Network address ranges are set slightly differently to standard wildcards. For example, to describe a range of IP addresses from 192.168.0.1 to 192.168.255.255 you use:
Where 16 describes the number of bits in the IP address that are used for comparison. In this case the 16 describes the first 2 bytes of the address: 192.168. You can read more about IP addressing at Rhyshaden’s Data Network Resource (and various other places).
To set your linux firewall up in webmin to use a range of IP addresses, just use the wildcard notation above. So in Webmin – Networking – Linux Firewall, when you are editing a rule in iptables you can put in 192.168.0.0/16 to describe a range of IPs (e.g. in the “source address or network” field to restrict access to a certain IP range). Manually setting these rules is more tricky but there are resources out there like Linux Home Networking and the Easy Firewall Generator to help. We just used Webmin as it makes this kind of work very easy indeed.
Content from Andrai Daneasa, thanks!
1. Download webmin from http:www.webmin.com . Currently 1.520
2. Execute webmin package. It will fail but it’s easier for us, since we’ll just force installing dependencies, rather than installing them one by one.
sudo dpkg -i webmin-current.deb
3. Install missing dependencies and it will automatically recompile webmin
sudo apt-get -f install
Enjoy webmin on https://[serverIP]:10000 .
So easy when you don’t have to worry about dependancies.
There were issues with Apache configuration under webmin in Ubuntu Server 10.10. Webmin couldn’t see that apache was already started so you have to do the following (thanks hrpr on the Ubuntu forums):
I just installed Webmin on Ubuntu 10.10 desktop and had same problem. Fixed in my case by settng path to Apache PID to “/var/run/apache2.pid” rather than using the default setting of “Work out automatically.” I did not make any changes to the envvars file.
This also worked for me.
On another note, my fresh install of Ubuntu Server 10.10 with a LAMP server and webmin installed, on a vmware virtual server, came to 1.64GB, a tiny amount!
I tried a few different techniques to get my Oracle startup script to run at boot on Solaris. I couldn’t get it to work using the old style “init.d” and “rc_3.d” directory methods, which have now been depreciated in Solaris 10 and replaced with the “Service Management Facility (SMF)”. You can still use the old legacy methods but I just could not get them to work. I started to read up on the SMF and other methods for controlling bootup and found this page on informIT which is a chapter from a Solaris exam prep book. This chapter goes into a lot of detail and includes info on using the SMF as well as info on legacy service starting methods.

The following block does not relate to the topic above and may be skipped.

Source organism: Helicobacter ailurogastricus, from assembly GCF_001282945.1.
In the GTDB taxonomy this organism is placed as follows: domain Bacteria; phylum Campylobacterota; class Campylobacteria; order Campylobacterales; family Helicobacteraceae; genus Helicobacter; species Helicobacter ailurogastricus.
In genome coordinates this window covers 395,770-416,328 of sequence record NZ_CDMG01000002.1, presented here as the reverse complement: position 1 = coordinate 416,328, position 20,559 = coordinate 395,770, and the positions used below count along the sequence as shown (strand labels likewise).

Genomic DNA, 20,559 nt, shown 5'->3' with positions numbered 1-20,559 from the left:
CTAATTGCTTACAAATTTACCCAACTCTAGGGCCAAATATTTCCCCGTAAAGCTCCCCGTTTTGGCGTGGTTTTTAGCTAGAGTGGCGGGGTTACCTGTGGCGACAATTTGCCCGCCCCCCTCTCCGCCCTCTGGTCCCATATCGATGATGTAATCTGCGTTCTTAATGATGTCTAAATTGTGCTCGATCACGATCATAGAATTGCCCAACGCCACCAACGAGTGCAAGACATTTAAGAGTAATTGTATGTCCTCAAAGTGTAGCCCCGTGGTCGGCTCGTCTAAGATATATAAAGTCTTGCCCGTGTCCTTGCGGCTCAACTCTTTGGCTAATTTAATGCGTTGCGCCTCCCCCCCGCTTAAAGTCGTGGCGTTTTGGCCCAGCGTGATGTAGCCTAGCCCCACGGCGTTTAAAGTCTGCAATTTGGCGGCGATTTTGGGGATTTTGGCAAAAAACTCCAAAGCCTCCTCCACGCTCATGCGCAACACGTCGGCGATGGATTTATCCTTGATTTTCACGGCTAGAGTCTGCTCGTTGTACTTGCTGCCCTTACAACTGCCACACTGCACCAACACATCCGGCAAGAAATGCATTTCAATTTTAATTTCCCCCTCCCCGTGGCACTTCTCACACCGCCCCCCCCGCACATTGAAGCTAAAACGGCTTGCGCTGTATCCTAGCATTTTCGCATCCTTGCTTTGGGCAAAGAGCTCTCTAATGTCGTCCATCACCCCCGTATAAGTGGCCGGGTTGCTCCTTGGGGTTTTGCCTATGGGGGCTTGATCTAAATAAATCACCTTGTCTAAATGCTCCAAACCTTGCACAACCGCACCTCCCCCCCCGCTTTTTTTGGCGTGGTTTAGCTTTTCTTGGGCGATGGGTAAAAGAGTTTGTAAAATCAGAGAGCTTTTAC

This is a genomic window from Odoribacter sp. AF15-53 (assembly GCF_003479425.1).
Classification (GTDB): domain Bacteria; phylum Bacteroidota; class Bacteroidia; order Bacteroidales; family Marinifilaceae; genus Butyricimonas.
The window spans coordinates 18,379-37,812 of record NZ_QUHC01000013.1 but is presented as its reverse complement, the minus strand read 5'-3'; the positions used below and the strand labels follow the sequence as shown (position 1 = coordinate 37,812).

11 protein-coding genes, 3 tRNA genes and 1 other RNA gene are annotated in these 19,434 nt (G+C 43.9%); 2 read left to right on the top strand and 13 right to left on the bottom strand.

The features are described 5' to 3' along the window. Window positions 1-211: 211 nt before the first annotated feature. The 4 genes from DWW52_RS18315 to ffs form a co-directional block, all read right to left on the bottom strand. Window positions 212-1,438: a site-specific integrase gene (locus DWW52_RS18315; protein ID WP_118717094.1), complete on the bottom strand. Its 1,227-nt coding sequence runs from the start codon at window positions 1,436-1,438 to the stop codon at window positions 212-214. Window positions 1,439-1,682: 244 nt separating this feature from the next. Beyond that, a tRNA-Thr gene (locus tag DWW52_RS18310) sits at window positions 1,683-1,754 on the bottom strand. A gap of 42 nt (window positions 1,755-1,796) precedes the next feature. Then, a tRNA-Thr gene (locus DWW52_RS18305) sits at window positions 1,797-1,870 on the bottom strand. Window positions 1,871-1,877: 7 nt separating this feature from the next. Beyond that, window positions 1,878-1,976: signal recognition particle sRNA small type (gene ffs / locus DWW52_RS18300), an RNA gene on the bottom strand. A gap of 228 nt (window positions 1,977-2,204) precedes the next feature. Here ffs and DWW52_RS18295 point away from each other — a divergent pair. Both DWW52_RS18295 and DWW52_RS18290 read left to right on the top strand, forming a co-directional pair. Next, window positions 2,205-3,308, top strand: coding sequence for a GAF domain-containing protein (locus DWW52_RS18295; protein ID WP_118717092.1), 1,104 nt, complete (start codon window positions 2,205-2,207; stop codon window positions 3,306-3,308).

I was about halfway through this when it was suggested I use Webmin for Solaris to manage startup services etc. I hadn’t used webmin properly before but I was pretty amazed at how easy it makes quite a lot of system management.
My database startup script had to be started as the correct user (oracle) which I think was throwing off my previous attempts at starting the script as a service. I am positive there is a better way of running the script than using “su – oracle -c” then the command but I couldn’t find how else to make sure it was running as the right user..
Solution: Use Webmin to make a bootup action and let it take care of where the script is started from. I should really dig around and see exactly what it has changed but for the time being this will do fine.
- Install the Webmin package using the instructions on their site.
- Go to the Webmin page at “http://yoursite:10000″.
- Click “System” then “Bootup and Shutdown” then on the page that opens click “Create a new bootup and shutdown action”.
- Put in a name (has to be standard name, no spaces) and description of your script.
- Now put in the actual script in the “bootup commands” box. For me this was “su – oracle -c /export/home/app/oracle/oracle/product/10.2.0/db_1/startupdb”.
- Make sure it is set to start at boot time and click “Create”.
Now your script will start as a service at boot time. For me it made the boot a little longer than usual but it’s a price I’m willing to pay to not have to log in and start Oracle manually!
For reference my “startupdb” script is the following (which also includes environment variables I thought I might need):
export ORACLE_HOSTNAME ORACLE_SID ORACLE_BASE ORACLE_HOME PATH;
sqlplus sys/password as sysdba <<ENDOFSQL
emctl stop dbconsole; emctl start dbconsole; lsnrctl start;